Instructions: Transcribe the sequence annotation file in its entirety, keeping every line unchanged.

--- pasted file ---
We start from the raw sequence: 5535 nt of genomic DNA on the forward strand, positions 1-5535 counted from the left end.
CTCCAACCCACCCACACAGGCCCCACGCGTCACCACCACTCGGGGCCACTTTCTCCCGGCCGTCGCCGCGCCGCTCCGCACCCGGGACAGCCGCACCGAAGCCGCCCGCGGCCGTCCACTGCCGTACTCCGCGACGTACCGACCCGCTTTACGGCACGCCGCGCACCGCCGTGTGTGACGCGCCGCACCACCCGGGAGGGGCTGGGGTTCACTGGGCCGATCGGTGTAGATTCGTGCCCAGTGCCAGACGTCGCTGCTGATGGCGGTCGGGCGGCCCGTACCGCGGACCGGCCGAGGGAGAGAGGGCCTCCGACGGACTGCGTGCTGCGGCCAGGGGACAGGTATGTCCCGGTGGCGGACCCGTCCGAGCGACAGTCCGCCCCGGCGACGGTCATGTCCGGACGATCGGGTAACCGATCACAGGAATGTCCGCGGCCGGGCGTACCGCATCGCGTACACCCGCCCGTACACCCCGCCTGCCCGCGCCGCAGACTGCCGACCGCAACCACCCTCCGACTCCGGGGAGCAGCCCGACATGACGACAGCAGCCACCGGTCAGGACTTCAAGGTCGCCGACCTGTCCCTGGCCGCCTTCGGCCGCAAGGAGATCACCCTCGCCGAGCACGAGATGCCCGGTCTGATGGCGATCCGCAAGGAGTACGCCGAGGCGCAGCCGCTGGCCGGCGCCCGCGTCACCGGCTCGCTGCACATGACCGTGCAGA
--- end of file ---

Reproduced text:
We start from the raw sequence: 5535 nt of genomic DNA on the forward strand, positions 1-5535 counted from the left end.
CTCCAACCCACCCACACAGGCCCCACGCGTCACCACCACTCGGGGCCACTTTCTCCCGGCCGTCGCCGCGCCGCTCCGCACCCGGGACAGCCGCACCGAAGCCGCCCGCGGCCGTCCACTGCCGTACTCCGCGACGTACCGACCCGCTTTACGGCACGCCGCGCACCGCCGTGTGTGACGCGCCGCACCACCCGGGAGGGGCTGGGGTTCACTGGGCCGATCGGTGTAGATTCGTGCCCAGTGCCAGACGTCGCTGCTGATGGCGGTCGGGCGGCCCGTACCGCGGACCGGCCGAGGGAGAGAGGGCCTCCGACGGACTGCGTGCTGCGGCCAGGGGACAGGTATGTCCCGGTGGCGGACCCGTCCGAGCGACAGTCCGCCCCGGCGACGGTCATGTCCGGACGATCGGGTAACCGATCACAGGAATGTCCGCGGCCGGGCGTACCGCATCGCGTACACCCGCCCGTACACCCCGCCTGCCCGCGCCGCAGACTGCCGACCGCAACCACCCTCCGACTCCGGGGAGCAGCCCGACATGACGACAGCAGCCACCGGTCAGGACTTCAAGGTCGCCGACCTGTCCCTGGCCGCCTTCGGCCGCAAGGAGATCACCCTCGCCGAGCACGAGATGCCCGGTCTGATGGCGATCCGCAAGGAGTACGCCGAGGCGCAGCCGCTGGCCGGCGCCCGCGTCACCGGCTCGCTGCACATGACCGTGCAGA